One day after Manatee Appreciation Day was celebrated, the U.S. Department of Interior announced it was downlisting the West Indian manatee from endangered to threatened. The U.S. Fish and Wildlife Service (FWS) said that notable increases in the manatee populations and improvements in its habitat contributed to changing the species’ status under the Endangered Species Act.
The FWS, in its review took into consideration the status of the West Indian manatee throughout its range, which includes the Florida manatee subspecies, found primarily in the southeastern United States, and the Antillean manatee, found in Puerto Rico, Mexico, Central America, northern South America and the Greater and Lesser Antilles. The downlisting means that the manatee is no longer considered in danger of extinction throughout all or a significant portion of its range, but is likely to become so in the foreseeable future without continued ESA protections. The long term future of the species still face challenges but federal protections will continue to play a role in the recovery of the manatee population.
In Florida today, the estimated population of manatees is 6,620, a big turnaround from the 1970’s when just a few hundred sea cows remained. Actions taken by the FWS, Florida Fish and Wildlife Conservation Commission, local communities, and industry on behalf of the manatee include:
Retrofitting water control devices such as those found at locks and levees, resulting in significant decreases in manatee fatalities.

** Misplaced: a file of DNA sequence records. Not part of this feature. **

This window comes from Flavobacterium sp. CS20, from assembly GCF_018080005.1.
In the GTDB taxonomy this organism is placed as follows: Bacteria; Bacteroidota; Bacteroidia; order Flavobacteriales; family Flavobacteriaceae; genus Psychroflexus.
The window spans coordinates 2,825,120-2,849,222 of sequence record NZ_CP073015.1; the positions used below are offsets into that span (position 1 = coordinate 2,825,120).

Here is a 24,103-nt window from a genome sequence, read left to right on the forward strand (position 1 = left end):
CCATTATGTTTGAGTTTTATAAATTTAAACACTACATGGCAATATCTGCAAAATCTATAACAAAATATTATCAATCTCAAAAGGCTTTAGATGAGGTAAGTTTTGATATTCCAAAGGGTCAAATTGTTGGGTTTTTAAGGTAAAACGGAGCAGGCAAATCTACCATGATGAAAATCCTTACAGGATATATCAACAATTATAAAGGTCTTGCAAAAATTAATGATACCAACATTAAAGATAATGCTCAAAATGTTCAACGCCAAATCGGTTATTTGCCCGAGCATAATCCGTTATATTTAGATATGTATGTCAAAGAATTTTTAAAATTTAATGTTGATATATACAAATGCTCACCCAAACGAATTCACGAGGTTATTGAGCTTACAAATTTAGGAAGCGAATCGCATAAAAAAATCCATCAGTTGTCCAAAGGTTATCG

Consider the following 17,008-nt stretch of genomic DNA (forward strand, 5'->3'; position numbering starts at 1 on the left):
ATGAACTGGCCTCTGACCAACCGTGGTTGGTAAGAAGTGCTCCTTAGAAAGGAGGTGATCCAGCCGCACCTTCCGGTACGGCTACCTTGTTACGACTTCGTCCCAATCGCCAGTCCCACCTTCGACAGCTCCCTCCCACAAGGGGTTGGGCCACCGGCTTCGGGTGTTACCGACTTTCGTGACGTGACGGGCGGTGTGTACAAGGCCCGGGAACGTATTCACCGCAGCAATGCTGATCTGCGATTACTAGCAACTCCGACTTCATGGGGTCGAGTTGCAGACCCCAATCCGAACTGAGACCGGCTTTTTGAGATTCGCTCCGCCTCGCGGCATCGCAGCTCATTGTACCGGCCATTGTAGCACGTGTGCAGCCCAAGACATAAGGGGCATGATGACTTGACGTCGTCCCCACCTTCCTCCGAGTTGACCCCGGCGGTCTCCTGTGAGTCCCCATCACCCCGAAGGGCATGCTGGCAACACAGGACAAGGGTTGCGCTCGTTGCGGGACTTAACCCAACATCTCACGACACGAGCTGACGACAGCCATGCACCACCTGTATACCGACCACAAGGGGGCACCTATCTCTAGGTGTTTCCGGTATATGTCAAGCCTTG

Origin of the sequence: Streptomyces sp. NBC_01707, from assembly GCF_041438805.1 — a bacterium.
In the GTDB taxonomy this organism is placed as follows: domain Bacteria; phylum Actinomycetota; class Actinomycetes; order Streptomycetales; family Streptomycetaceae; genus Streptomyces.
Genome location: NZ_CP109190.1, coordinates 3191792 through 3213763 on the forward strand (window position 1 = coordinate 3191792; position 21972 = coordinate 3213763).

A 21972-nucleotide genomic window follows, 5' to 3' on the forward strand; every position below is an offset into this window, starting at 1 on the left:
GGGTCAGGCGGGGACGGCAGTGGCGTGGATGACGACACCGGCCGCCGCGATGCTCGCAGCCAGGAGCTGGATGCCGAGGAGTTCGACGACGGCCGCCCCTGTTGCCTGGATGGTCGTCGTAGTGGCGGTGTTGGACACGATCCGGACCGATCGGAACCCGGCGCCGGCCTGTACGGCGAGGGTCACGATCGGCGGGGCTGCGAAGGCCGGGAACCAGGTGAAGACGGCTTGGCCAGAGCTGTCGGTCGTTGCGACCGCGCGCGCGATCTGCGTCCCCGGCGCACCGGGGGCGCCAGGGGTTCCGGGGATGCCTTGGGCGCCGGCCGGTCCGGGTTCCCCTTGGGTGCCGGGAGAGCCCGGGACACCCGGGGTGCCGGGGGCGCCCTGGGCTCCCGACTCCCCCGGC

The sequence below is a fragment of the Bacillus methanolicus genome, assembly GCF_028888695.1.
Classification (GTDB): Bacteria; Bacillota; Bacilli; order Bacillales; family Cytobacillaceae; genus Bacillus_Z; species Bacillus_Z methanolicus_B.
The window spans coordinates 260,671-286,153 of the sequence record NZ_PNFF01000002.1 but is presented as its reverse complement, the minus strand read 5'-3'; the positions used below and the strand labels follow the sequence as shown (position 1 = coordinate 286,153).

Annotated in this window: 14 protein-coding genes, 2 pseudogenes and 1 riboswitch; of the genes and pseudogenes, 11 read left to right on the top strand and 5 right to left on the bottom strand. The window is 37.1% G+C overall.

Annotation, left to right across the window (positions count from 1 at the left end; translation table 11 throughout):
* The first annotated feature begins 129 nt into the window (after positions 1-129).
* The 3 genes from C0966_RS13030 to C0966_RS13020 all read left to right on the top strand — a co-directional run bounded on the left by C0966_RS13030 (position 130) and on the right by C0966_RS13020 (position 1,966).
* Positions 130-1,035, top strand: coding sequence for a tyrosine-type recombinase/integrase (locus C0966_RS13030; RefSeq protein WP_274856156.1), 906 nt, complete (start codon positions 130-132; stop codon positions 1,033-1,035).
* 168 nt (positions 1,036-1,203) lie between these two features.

Power companies working cooperatively with federal and state conservation managers to address future loss of warm water outflows where manatees winter.
Florida counties implementing manatee protection plans and reducing boater impacts.
Increasing manatee access to several Florida natural springs while establishing sancturaries for the wintering manatees in those areas during winter cold snaps.
FWS working with the U.S. Coast Guard and FWC to minimize manatee collisions with vessels during highspeed marine events and other activities.
Fishing gear cleanup and recycling programs to reduce the threat from fishing gear entanglements.
Rescue, rehabilitation and release efforts that help save dozens of manatees annually.
“While there is still more work to be done to fully recover manatee populations, particularly in the Caribbean, manatee numbers are increasing and we are actively working with partners to address threats,” said Jim Kurth, the U.S. Fish and Wildlife Service’s acting director. “Today we both recognize the significant progress we have made in conserving manatee populations while reaffirming our commitment to continuing this species’ recovery and success throughout its range.”
Not everyone is happy about the manatees’ new status. Rep. Vern Buchanan of Florida, recently announced that he is leading a bipartisan effort to overturn the weakening of critical protections for the Florida manatee. He sent a letter to the Interior Secretary that was signed by 11 Florida congressmen from both parties.
In his letter the Congressman said, “This decision was disappointing and potentially very harmful to the survival of the iconic Florida animal. Based on widespread opposition from the public and scientists, we urge you to overturn this decision and restore manatees to endangered status.” He wrote that “during the public comment period for the downlisting rule, nearly 87,000 comments opposed the rule with only 72 comments in support. We would also note that the scientist invited by the Fish and Wildlife Service to formally review the downlisting plan opposed weakening manatee protections.”
Manatees face a variety of threats to their existence, including watercraft collisions, habitat loss and red tide. Additionally, the warm water springs manatees depend on during the winter months for survival are disappearing.